By Vann Marlo M. Villegas, Reporter
THE UNITED States Federal Court in New York directed the transfer and distribution of $13.75 million in settlement proceeds to 9,539 human rights-abuse victims during the martial-law period of the Marcos dictatorship.
In a statement dated April 9, lawyer Robert Swift, lead counsel of the victims, said New York Judge Katherine Polk Failla “was intimately involved in negotiating the settlement and knew the authority of each of the parties. Class Counsel will now focus on the distribution of $1,500 to each eligible claimant.”
“The distribution will begin May 1 in Butuan followed by sequential distributions in 15 other cities during May, June and July. I will send eligible Class members letters advising them where and when they may come to receive a check,” he added.
The settlement for the class suit in connection with an art work sequestered from the Marcos family was reached in January but the Office of the Solicitor-General (OSG) tried to halt the settlement and distribution of the proceeds, according to Mr. Swift — a claim the OSG denied.
Mr. Swift said Judge Failla found there is “actual and apparent authority to bind the Republic (of the Philippines) to the settlement.” He also said the country will also receive $4 million from the settlement.
The art work in question is a “Water Lily” painting done by Vilma Bautista, a former secretary of former first lady and Ilocos Norte 2nd District Rep. Imelda R. Marcos. The painting is valued at $32 million.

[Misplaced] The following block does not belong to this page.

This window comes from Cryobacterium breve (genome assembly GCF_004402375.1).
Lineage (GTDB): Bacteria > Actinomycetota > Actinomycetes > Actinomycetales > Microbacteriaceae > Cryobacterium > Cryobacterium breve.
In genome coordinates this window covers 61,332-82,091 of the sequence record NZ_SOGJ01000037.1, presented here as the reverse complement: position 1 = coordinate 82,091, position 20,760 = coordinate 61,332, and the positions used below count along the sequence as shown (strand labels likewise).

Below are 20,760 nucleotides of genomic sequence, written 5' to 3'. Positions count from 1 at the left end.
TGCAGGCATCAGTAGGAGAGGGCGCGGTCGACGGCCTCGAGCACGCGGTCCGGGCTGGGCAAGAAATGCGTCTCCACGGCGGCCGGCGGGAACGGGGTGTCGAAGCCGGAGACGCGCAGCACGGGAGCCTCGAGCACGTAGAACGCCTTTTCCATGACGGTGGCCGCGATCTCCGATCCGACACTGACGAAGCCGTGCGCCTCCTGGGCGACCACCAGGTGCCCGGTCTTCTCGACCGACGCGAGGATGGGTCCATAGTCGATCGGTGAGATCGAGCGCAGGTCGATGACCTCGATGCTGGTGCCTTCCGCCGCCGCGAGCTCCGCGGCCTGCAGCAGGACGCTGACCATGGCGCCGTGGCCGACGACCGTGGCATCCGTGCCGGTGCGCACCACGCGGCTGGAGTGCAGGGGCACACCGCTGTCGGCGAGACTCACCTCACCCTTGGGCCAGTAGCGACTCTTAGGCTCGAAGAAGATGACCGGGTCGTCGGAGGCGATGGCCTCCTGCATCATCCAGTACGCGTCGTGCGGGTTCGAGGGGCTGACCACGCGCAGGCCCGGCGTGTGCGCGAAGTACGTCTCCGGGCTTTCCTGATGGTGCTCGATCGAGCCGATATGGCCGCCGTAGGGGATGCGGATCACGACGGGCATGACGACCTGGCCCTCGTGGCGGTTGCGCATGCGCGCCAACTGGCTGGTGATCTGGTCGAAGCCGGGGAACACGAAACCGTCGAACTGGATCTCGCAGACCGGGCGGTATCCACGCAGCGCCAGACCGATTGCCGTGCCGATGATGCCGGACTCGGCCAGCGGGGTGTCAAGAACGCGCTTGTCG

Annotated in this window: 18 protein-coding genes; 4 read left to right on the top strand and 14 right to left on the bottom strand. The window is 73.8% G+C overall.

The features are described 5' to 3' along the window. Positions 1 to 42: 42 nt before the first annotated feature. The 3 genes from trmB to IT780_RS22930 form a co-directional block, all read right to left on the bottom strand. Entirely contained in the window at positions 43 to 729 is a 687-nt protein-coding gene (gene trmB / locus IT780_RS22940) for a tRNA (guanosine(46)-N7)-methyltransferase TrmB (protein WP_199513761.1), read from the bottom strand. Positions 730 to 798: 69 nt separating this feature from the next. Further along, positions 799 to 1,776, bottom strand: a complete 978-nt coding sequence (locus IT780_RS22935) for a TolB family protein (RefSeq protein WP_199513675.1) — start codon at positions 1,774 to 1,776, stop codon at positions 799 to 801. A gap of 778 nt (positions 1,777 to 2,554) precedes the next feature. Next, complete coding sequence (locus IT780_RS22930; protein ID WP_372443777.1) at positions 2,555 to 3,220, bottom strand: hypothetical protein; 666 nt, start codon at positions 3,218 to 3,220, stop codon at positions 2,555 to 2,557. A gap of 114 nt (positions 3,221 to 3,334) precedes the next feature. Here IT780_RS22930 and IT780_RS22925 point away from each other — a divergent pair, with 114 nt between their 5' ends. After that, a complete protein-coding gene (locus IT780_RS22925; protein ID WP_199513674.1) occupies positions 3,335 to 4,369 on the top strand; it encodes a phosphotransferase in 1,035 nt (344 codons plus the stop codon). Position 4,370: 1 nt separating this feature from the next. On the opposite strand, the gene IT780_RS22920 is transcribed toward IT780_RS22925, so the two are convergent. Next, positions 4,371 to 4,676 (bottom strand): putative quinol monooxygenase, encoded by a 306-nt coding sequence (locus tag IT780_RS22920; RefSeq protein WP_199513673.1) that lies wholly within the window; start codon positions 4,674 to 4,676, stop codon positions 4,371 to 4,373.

Members of the class suit “are Filipinos who were tortured, summarily executed or disappeared during the Martial Law years,” Mr. Swift said in his statement.
For its part, the OSG, in its statement, maintained it fully recognizes that the human rights-abuse victims stand to benefit from the order but pointed out that the proper venue for their claims would be the Human Rights Victims’ Claims Board or in the probate proceedings where the Marcos estate is being settled.
It nevertheless added that the said procedure is being recognized by the Swiss Federal Supreme Court and the United States Department of Justice.
The OSG said Mr. Swift “refuses to enforce the $2 Billion Hawaii Court award he obtained at the proper fora,” and insists on interfering with government’s efforts in gaining back the ill-gotten wealth of the Marcoses “in foreign jurisdictions such as cases in the US, Switzerland and Singapore, including the current interpleader proceedings in New York.”
“It appears that Swift’s determination to assert his clients’ claims wherever and whenever he deems possible is driven, not by the purely noble aim to seek justice and retribution for the human rights victims, but by the hefty attorney’s fees he stands to receive,” OSG also said.